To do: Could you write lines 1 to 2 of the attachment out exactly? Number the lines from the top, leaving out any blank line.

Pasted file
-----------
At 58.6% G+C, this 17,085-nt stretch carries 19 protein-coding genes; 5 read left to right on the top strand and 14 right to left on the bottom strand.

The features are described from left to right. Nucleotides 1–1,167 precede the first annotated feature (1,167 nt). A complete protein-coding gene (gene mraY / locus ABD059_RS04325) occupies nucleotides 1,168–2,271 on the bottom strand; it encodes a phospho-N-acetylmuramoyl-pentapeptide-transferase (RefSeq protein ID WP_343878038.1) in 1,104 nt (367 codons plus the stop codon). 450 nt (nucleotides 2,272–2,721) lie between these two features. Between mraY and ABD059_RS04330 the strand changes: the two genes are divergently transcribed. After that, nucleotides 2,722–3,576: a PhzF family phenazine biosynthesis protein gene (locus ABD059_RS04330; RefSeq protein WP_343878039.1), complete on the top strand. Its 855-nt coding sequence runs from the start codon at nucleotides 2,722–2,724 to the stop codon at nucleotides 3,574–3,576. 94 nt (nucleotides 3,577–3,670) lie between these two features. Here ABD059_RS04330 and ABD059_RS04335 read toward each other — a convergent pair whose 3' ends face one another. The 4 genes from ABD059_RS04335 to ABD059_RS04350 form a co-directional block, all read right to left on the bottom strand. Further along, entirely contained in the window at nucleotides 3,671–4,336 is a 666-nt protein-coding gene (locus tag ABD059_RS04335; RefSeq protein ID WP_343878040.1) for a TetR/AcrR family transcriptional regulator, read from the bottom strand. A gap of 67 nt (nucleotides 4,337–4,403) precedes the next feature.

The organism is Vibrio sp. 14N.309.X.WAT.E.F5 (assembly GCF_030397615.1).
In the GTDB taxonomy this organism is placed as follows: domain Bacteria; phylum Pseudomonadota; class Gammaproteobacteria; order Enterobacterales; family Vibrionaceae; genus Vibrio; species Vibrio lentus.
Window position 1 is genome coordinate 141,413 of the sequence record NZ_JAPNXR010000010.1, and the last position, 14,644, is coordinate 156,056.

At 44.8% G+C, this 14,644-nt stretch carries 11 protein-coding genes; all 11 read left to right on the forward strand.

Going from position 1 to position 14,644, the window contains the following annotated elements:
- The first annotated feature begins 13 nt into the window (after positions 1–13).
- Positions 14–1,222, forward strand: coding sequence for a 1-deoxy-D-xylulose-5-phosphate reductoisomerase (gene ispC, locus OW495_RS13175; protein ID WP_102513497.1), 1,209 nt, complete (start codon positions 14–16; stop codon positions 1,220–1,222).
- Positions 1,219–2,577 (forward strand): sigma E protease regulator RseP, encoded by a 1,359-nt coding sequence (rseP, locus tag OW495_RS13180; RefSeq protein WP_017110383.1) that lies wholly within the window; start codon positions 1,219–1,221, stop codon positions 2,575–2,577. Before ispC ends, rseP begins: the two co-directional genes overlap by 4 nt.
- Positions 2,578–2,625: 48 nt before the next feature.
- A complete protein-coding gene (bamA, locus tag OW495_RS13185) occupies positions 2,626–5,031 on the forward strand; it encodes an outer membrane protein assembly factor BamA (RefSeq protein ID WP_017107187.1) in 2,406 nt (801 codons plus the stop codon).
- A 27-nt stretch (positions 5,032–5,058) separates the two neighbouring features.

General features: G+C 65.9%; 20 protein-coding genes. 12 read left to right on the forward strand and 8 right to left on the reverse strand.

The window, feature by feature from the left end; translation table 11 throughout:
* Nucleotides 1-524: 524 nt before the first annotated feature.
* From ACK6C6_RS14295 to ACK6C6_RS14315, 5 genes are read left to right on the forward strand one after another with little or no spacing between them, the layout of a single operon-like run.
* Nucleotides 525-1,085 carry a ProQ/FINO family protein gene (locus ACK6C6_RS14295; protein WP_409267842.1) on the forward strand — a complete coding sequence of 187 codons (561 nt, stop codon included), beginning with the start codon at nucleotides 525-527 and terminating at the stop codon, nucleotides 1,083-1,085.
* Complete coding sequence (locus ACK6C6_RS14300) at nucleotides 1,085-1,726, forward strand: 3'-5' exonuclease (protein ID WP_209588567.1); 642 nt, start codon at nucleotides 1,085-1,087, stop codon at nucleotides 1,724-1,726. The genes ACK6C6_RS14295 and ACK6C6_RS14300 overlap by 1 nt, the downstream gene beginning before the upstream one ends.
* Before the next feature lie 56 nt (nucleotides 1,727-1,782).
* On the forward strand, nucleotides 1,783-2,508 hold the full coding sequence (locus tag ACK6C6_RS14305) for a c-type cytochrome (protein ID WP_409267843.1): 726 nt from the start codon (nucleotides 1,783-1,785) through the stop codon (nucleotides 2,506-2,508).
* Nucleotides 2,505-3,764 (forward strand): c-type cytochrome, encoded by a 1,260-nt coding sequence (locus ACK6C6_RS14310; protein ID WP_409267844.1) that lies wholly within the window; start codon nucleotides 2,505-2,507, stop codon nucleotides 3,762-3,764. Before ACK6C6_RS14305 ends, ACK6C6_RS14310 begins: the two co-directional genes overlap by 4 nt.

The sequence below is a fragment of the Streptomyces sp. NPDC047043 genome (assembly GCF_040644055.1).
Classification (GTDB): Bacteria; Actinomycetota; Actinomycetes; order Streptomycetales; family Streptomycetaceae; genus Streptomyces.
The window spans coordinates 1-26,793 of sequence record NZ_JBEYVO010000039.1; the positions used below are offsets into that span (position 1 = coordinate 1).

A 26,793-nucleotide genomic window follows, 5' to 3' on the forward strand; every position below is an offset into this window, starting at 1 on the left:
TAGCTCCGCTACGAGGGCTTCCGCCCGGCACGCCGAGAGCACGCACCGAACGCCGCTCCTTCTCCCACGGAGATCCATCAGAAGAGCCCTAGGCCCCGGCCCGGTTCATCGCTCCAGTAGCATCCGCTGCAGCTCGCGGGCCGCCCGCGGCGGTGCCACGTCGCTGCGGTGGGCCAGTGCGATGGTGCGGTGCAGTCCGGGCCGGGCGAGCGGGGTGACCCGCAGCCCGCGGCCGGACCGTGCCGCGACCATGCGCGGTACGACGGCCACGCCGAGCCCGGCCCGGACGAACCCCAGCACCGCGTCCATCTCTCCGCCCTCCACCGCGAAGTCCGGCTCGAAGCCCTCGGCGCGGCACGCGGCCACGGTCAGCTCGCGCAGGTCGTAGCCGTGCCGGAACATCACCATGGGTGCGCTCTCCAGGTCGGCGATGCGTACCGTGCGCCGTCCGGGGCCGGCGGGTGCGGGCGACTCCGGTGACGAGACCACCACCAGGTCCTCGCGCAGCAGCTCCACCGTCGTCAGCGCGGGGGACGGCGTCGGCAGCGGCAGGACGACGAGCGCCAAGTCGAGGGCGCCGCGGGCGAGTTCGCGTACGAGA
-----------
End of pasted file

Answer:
At 58.6% G+C, this 17,085-nt stretch carries 19 protein-coding genes; 5 read left to right on the top strand and 14 right to left on the bottom strand.

The features are described from left to right. Nucleotides 1–1,167 precede the first annotated feature (1,167 nt). A complete protein-coding gene (gene mraY / locus ABD059_RS04325) occupies nucleotides 1,168–2,271 on the bottom strand; it encodes a phospho-N-acetylmuramoyl-pentapeptide-transferase (RefSeq protein ID WP_343878038.1) in 1,104 nt (367 codons plus the stop codon). 450 nt (nucleotides 2,272–2,721) lie between these two features. Between mraY and ABD059_RS04330 the strand changes: the two genes are divergently transcribed. After that, nucleotides 2,722–3,576: a PhzF family phenazine biosynthesis protein gene (locus ABD059_RS04330; RefSeq protein WP_343878039.1), complete on the top strand. Its 855-nt coding sequence runs from the start codon at nucleotides 2,722–2,724 to the stop codon at nucleotides 3,574–3,576. 94 nt (nucleotides 3,577–3,670) lie between these two features. Here ABD059_RS04330 and ABD059_RS04335 read toward each other — a convergent pair whose 3' ends face one another. The 4 genes from ABD059_RS04335 to ABD059_RS04350 form a co-directional block, all read right to left on the bottom strand. Further along, entirely contained in the window at nucleotides 3,671–4,336 is a 666-nt protein-coding gene (locus tag ABD059_RS04335; RefSeq protein ID WP_343878040.1) for a TetR/AcrR family transcriptional regulator, read from the bottom strand. A gap of 67 nt (nucleotides 4,337–4,403) precedes the next feature.